I write crime fiction. It’s fun, it’s entertaining to my readers, and I know hundreds of other crime writers. But I’ve written other genres as well, and I, once and again, have to ask myself: why crime?
I write about sick shit, terrible crimes. I crudely kill people off with a stray sentence. But if you know me, you’d know I am a deep, thoughtful person. And a total pacifist. So why do I use my literary voice to show you the worst in people?
I’m a history-minded person, and I have a theory. Let’s say it starts in the late 19th century, the “Gilded Age”, where the Carnegies and the Vanderbilts and the Rockefellers were listed as the “men who built America”. But they funded the build. The real men (women and children) who built America worked sixteen-hour days, six days a week, doing grueling work in unsafe conditions, totally disposable, and paid so poorly that they could work their whole lives and never get out of debt to the company store. And if they had enough, went on strike? The U.S. Army would come to the rescue – of the “men who built America” and with rifle and cannon, blew strikers away.
That was the Law. Indentured servitude to the very few. So when people like Jesse James started making the papers, they caught the pubic’s attention. They were stars because the only difference between Jesse James and the workers who went on strikes was that he got what he wanted before the Law started shooting at him.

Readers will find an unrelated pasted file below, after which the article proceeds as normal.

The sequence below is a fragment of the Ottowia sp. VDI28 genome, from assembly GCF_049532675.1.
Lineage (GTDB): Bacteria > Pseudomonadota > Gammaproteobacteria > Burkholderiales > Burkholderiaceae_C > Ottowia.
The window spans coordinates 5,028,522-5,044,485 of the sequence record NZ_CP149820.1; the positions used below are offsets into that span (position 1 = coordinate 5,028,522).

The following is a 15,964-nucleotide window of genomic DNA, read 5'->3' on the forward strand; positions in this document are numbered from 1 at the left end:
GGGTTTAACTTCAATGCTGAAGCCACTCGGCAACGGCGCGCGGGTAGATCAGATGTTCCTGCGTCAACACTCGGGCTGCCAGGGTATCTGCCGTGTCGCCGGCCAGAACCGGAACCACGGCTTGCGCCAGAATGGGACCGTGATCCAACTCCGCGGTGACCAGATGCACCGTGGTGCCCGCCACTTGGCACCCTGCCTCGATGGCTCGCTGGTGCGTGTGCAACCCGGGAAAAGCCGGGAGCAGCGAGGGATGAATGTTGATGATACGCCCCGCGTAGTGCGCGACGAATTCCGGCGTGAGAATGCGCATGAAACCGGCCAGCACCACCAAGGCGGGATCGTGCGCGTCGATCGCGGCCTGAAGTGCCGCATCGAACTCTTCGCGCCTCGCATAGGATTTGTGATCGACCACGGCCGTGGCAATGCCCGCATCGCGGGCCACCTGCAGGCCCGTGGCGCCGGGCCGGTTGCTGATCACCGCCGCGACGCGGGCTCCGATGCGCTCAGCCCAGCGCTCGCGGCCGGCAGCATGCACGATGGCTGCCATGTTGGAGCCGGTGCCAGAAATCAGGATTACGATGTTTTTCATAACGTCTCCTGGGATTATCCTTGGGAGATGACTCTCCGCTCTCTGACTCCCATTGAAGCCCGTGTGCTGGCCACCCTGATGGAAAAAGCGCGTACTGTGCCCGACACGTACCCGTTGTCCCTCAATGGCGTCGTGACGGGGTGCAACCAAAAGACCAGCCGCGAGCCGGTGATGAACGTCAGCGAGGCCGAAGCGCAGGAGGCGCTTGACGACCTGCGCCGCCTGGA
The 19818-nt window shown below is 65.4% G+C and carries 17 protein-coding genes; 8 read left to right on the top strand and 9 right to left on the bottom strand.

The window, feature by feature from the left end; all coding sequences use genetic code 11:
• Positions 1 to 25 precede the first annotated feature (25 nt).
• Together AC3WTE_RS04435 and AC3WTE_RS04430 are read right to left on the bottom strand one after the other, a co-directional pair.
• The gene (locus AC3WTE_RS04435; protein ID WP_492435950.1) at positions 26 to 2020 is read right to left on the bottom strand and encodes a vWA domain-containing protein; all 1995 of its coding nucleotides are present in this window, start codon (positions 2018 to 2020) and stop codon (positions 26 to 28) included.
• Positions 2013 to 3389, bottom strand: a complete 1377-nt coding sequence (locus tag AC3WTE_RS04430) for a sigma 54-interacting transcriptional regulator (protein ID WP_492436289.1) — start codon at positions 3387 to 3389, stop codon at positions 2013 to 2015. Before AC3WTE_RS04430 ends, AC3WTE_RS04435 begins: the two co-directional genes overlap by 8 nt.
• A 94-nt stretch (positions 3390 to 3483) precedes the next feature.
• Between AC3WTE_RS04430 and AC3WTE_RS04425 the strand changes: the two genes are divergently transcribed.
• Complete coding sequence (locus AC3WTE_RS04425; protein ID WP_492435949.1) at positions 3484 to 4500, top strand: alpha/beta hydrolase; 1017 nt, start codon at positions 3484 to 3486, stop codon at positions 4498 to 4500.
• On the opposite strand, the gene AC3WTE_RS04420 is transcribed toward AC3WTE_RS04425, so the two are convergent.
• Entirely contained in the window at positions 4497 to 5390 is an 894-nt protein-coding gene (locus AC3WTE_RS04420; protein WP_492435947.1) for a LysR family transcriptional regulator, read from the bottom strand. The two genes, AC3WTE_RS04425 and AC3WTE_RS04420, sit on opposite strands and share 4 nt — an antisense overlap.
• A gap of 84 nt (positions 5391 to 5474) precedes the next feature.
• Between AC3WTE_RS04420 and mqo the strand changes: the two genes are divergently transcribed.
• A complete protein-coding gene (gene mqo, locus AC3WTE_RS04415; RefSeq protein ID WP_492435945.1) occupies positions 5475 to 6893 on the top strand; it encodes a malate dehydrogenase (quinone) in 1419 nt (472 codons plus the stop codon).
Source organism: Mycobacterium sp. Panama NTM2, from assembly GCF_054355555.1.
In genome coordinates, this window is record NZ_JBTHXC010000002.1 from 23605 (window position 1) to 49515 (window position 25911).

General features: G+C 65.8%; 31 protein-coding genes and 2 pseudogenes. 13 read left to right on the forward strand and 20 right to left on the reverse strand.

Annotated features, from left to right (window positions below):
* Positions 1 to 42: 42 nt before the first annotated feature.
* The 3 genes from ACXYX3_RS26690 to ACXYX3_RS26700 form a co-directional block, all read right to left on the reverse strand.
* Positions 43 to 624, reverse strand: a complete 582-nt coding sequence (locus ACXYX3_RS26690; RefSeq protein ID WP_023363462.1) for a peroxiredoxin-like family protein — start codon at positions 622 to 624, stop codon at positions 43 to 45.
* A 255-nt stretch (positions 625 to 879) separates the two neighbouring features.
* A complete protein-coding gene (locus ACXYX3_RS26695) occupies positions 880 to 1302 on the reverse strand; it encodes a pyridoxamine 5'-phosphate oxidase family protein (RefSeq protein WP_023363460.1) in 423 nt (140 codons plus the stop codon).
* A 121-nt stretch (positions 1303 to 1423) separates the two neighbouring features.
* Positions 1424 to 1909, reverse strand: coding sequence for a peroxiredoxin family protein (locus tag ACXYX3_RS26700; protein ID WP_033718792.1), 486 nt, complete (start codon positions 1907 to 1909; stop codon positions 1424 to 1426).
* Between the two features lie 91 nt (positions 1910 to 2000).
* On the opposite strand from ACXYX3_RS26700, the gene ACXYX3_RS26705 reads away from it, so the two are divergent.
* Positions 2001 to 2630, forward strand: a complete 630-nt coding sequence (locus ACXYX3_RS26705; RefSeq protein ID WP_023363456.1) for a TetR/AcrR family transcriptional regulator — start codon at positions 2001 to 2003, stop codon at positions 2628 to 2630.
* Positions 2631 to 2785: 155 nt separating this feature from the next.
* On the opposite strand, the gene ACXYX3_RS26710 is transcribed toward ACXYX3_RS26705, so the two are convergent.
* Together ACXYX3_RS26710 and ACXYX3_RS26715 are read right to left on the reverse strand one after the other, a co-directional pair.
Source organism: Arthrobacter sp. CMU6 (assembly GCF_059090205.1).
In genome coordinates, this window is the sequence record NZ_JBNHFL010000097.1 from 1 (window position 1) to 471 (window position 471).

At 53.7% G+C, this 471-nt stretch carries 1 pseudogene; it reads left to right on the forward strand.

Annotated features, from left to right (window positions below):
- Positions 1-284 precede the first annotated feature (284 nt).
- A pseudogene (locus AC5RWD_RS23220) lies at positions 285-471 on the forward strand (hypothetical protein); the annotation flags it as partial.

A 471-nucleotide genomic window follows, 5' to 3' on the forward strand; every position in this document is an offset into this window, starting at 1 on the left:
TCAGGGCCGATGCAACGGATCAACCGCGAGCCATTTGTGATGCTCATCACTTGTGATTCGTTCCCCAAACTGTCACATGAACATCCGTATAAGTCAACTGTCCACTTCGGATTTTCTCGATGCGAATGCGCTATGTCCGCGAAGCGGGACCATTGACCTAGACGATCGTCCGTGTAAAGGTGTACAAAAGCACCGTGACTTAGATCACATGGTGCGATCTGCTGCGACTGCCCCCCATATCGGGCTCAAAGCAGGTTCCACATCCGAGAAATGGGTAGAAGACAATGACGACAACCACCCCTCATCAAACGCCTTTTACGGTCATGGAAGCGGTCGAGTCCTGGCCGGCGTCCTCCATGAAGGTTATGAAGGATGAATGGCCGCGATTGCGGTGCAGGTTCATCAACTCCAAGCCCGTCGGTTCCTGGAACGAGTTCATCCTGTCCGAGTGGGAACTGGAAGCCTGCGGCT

The outlaw, even on the run, was truly free to the factory worker whose technical freedom was only a few square miles.
Every time we’re struggling under the weight of a law or laws – be they criminal or social – we boil a special kind of desperation under our skin. Those who skirt those laws, moreover, those who flaunt those laws, become mythic to us. We can’t bring ourselves to be them, but God, we want to know how they tick.
This became especially important after the horrors of World Wars I and II, when writers struggled to unlock just what it was that allowed a person to kill thousands in one day and believe that they were doing an acceptable thing. We seem to revolve around glorifying the criminality and reeling from it, and nothing captures that like the fiction that donned the black hat and the flawed anti-hero.
Applying this theory to modern crime fiction, I see the weight of Law more on a social front – the disconnect that we’ve acquired in the social media revolution. At the beginning of this century, we talked to each other; now, we bury our faces in our phones. I see rural crime and noir expanding its popularity. Because today, a person not attached to their phone or laptop is flaunting the social law. I also see gritty, hardboiled gaining in popularity, with simpler plots but much more character and scene development.
So that’s my theory. What’s yours?